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If you’re serious about taking control of the aging process, you’ve gotta be consistently performing some kind of strength training to add or maintain lean muscle mass.  I don’t care if you are 18 or 118 years old; you definitely should be lifting weights, and if you’re lifting weights, you should also be supplementing with creatine. In fact, the older you are, the greater the effects of this powerful supplement.  Over the course of the last year, I have taken A LOT of vitamins and supplements. I recently began to substantially reduce vitamin consumption, leaving only a handful of what I believe to be the most necessary and effective ones for me personally. If forced to suggest someone take just one vitamin, herb, or supplement for the most readily visible and noticeably discernible effects, the choice would be simple: Creatine Monohydrate.

Though creatine has been on my radar as a potential age reversal supplement since Day One, I resisted urges to begin taking it because I was reluctant to carry around an extra five to ten pounds of muscle while focusing on ultra endurance activities.  I now think that was a mistake. The positive effects of creatine are not strictly related to muscle mass. So, I was excited to try creatine again after a decade long hiatus.

Biomarkers of Aging

Regular readers are familiar with the concept of Biomarkers of Aging.  The most commonly accepted biomarkers of aging are:  Lean muscle mass, Strength, Basal Metabolic Rate, Body Fat Percentage, Aerobic Capacity, Blood Pressure, Insulin Sensitivity, Cholesterol/HDL Ratio, Bone Density, and Body Temperature Regulation.  I would add resting heart rate and heart rate variability. From age 20 to 80, the average person loses 20 to 30 % of their muscle mass.1  Loss of muscle mass due to aging, also known as sarcopenia, results in a series of negative metabolic changes incompatible with good health.  It is, unfortunately, a vicious cycle. Look closely at the biomarkers I just listed. Do you see how closely rated many of them are. You can’t be strong without lean muscle mass.  If you add lean muscle mass, you will not only be stronger, but you will also reduce your bodyfat, improve your BMR, and likely improve bone density and insulin sensitivity. I hope readers replace the vicious cycle of declining health with a virtuous cycle.  The importance of strength cannot be overstated as it is related to just about each and every Biomarker of Aging.

A study of 8,762 men examined the relationship between strength and longevity. The men were assessed for strength at the beginning of the study. Nineteen years later, it was determined that the death rate was highest in the one-third of men who were weakest.2  I hope this fact slaps you in the face and results in your adoption of some kind of strength training regimen.  You really do not need to devote all that much time to it to experience spectacular results. Once you’ve been consistently lifting for awhile, I hope you then begin supplementing with creatine. Creatine is, by far, the most effective nutritional supplement for improving muscle mass and strength.  I can’t stress enough how important strength training is in order to live happily, healthily, and very long!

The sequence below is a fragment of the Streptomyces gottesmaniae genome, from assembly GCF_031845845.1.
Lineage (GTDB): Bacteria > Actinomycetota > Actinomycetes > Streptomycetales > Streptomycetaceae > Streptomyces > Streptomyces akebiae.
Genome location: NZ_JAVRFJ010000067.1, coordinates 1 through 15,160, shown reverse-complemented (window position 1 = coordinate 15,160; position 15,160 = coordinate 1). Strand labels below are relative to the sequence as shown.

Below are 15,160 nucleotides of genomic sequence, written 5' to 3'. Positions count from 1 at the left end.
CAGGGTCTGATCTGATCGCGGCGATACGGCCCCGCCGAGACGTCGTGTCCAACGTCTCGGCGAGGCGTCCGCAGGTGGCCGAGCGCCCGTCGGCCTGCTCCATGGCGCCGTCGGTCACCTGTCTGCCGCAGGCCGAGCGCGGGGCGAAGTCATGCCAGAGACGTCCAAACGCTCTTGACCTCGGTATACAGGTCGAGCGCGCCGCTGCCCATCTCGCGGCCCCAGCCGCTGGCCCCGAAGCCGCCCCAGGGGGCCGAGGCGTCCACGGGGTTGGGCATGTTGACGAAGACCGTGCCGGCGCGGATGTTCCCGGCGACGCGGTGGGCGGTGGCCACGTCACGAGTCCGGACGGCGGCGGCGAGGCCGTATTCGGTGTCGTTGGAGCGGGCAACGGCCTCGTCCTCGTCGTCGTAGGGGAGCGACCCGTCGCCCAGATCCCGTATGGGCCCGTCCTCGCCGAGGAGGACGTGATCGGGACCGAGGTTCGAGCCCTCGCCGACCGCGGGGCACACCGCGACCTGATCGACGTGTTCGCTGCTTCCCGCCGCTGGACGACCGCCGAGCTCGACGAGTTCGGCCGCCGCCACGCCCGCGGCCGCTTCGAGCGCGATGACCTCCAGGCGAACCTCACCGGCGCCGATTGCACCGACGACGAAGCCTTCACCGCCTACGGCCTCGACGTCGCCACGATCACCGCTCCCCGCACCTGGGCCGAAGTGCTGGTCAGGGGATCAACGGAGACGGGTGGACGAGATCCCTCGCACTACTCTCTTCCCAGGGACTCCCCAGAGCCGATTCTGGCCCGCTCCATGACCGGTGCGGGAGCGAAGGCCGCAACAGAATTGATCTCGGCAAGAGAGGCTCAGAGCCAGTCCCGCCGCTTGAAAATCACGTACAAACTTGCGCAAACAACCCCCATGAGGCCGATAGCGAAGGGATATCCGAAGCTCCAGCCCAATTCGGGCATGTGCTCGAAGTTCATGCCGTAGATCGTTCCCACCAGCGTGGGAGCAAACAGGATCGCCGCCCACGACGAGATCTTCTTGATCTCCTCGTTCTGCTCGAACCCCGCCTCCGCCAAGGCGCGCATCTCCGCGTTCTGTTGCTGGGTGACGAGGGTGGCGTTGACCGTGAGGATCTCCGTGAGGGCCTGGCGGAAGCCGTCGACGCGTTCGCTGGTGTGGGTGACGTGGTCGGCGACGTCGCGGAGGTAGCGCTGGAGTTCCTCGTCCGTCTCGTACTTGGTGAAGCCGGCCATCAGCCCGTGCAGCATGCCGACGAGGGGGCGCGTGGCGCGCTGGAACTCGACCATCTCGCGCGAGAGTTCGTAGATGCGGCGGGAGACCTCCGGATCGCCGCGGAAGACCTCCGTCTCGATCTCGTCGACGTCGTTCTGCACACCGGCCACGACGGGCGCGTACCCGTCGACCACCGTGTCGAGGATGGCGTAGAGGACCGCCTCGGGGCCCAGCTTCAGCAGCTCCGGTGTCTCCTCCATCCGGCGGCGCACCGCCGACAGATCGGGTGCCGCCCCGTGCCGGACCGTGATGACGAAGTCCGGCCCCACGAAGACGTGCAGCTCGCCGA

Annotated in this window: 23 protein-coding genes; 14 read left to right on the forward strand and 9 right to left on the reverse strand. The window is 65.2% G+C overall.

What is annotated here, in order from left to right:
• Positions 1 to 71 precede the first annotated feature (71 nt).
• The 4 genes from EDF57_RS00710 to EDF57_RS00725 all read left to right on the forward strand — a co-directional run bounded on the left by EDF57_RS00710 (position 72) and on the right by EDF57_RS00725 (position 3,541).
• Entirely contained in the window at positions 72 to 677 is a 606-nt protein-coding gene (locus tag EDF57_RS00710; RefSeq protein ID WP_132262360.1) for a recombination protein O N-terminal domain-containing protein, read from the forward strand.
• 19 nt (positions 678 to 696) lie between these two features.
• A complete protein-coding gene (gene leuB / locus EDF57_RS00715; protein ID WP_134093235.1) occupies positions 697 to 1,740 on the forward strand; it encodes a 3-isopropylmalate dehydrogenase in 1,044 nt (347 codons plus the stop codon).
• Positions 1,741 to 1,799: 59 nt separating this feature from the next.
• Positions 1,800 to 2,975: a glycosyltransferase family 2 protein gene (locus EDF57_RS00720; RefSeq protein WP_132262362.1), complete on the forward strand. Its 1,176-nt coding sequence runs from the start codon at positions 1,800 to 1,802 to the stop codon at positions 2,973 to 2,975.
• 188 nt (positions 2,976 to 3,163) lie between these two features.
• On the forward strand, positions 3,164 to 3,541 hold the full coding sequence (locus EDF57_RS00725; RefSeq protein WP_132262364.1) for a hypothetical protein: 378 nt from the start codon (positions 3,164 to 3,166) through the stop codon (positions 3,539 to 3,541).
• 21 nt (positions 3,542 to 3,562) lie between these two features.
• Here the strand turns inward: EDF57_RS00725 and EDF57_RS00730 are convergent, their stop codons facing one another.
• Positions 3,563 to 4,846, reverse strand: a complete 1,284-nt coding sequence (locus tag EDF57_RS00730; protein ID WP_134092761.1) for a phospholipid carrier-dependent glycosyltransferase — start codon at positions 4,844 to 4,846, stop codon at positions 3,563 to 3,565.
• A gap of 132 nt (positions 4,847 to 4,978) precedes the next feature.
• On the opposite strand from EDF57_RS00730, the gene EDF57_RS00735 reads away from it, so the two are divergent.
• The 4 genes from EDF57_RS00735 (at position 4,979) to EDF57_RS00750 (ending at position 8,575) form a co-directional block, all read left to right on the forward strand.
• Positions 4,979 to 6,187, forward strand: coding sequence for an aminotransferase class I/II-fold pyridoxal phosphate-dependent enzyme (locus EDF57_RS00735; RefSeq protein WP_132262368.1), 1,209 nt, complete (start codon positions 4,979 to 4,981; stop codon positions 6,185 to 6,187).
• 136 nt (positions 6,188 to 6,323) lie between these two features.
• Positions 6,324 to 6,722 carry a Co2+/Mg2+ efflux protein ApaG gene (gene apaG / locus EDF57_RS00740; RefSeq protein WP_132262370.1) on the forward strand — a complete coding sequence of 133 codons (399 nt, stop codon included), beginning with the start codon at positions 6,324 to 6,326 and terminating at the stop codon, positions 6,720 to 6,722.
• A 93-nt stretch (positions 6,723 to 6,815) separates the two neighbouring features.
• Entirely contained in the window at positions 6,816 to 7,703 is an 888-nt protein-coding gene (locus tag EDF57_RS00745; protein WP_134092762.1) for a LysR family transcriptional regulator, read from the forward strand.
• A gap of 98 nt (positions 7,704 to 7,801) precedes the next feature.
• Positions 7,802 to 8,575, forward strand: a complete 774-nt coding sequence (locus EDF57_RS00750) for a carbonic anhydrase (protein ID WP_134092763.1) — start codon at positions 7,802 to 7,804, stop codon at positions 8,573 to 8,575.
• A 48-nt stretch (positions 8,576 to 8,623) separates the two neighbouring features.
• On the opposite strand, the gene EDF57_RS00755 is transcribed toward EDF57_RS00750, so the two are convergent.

What Is Creatine?

Creatine is a common molecule made in our liver and kidneys that makes up 1% of our blood.  It promotes creation of ATP, the cell’s short-term energy storage molecule. The amount of creatine in our bodies varies widely both from person to person and within each individual.  A substantial portion of the creatine floating around in our blood is ingested from the meat we eat. Vegetarians get very little creatine. We make less as we grow older, which is why, in my view, the older you are when you supplement with creatine, the more powerful the effects.

Creatine was first discovered to improve athletic performance in 1912.  It wasn’t, however, until the 1992 Olympics that creatine became an increasingly popular supplement among athletes and bodybuilders.  Creatine works incredibly well in combination with exercise, enhancing the benefit for strength and lean muscle mass. As I keep arguing (I hope someone is listening), bodybuilders, scientists, professional/olympic caliber athletes/coaches, and gerontologists need to begin working together to conquer aging.  They all, essentially, are trying to accomplish the same things. This is truly a matter of life and death!